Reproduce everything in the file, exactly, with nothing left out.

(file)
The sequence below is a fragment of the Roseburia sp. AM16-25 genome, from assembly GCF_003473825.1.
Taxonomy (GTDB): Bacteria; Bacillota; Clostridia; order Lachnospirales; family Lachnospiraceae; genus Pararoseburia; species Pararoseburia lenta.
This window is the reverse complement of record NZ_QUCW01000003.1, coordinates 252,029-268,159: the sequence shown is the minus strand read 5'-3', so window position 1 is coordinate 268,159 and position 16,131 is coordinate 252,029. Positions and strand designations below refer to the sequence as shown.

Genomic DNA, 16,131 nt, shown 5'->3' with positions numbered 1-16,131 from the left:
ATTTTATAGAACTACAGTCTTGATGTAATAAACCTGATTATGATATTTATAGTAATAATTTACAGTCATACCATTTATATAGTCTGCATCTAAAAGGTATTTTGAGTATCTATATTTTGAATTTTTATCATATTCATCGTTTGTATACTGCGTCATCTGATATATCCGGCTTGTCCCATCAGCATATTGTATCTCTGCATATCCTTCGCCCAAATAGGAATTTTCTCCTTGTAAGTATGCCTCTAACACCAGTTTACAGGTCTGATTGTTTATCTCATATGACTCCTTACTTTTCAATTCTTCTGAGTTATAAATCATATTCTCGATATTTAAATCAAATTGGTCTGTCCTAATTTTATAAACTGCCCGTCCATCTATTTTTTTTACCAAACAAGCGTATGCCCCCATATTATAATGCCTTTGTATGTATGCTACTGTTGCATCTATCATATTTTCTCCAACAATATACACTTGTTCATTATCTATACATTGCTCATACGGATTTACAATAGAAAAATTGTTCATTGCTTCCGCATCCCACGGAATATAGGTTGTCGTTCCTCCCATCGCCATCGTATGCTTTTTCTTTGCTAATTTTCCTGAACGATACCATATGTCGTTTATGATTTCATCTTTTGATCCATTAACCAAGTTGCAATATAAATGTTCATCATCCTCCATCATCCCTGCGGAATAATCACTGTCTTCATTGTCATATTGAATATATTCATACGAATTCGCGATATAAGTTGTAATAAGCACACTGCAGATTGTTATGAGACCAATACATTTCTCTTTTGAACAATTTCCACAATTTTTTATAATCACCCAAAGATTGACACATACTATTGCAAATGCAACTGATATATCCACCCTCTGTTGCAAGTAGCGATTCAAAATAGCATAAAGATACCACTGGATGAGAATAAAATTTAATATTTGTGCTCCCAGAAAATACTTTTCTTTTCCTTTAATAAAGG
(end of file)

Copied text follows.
The sequence below is a fragment of the Roseburia sp. AM16-25 genome, from assembly GCF_003473825.1.
Taxonomy (GTDB): Bacteria; Bacillota; Clostridia; order Lachnospirales; family Lachnospiraceae; genus Pararoseburia; species Pararoseburia lenta.
This window is the reverse complement of record NZ_QUCW01000003.1, coordinates 252,029-268,159: the sequence shown is the minus strand read 5'-3', so window position 1 is coordinate 268,159 and position 16,131 is coordinate 252,029. Positions and strand designations below refer to the sequence as shown.

Genomic DNA, 16,131 nt, shown 5'->3' with positions numbered 1-16,131 from the left:
ATTTTATAGAACTACAGTCTTGATGTAATAAACCTGATTATGATATTTATAGTAATAATTTACAGTCATACCATTTATATAGTCTGCATCTAAAAGGTATTTTGAGTATCTATATTTTGAATTTTTATCATATTCATCGTTTGTATACTGCGTCATCTGATATATCCGGCTTGTCCCATCAGCATATTGTATCTCTGCATATCCTTCGCCCAAATAGGAATTTTCTCCTTGTAAGTATGCCTCTAACACCAGTTTACAGGTCTGATTGTTTATCTCATATGACTCCTTACTTTTCAATTCTTCTGAGTTATAAATCATATTCTCGATATTTAAATCAAATTGGTCTGTCCTAATTTTATAAACTGCCCGTCCATCTATTTTTTTTACCAAACAAGCGTATGCCCCCATATTATAATGCCTTTGTATGTATGCTACTGTTGCATCTATCATATTTTCTCCAACAATATACACTTGTTCATTATCTATACATTGCTCATACGGATTTACAATAGAAAAATTGTTCATTGCTTCCGCATCCCACGGAATATAGGTTGTCGTTCCTCCCATCGCCATCGTATGCTTTTTCTTTGCTAATTTTCCTGAACGATACCATATGTCGTTTATGATTTCATCTTTTGATCCATTAACCAAGTTGCAATATAAATGTTCATCATCCTCCATCATCCCTGCGGAATAATCACTGTCTTCATTGTCATATTGAATATATTCATACGAATTCGCGATATAAGTTGTAATAAGCACACTGCAGATTGTTATGAGACCAATACATTTCTCTTTTGAACAATTTCCACAATTTTTTATAATCACCCAAAGATTGACACATACTATTGCAAATGCAACTGATATATCCACCCTCTGTTGCAAGTAGCGATTCAAAATAGCATAAAGATACCACTGGATGAGAATAAAATTTAATATTTGTGCTCCCAGAAAATACTTTTCTTTTCCTTTAATAAAGG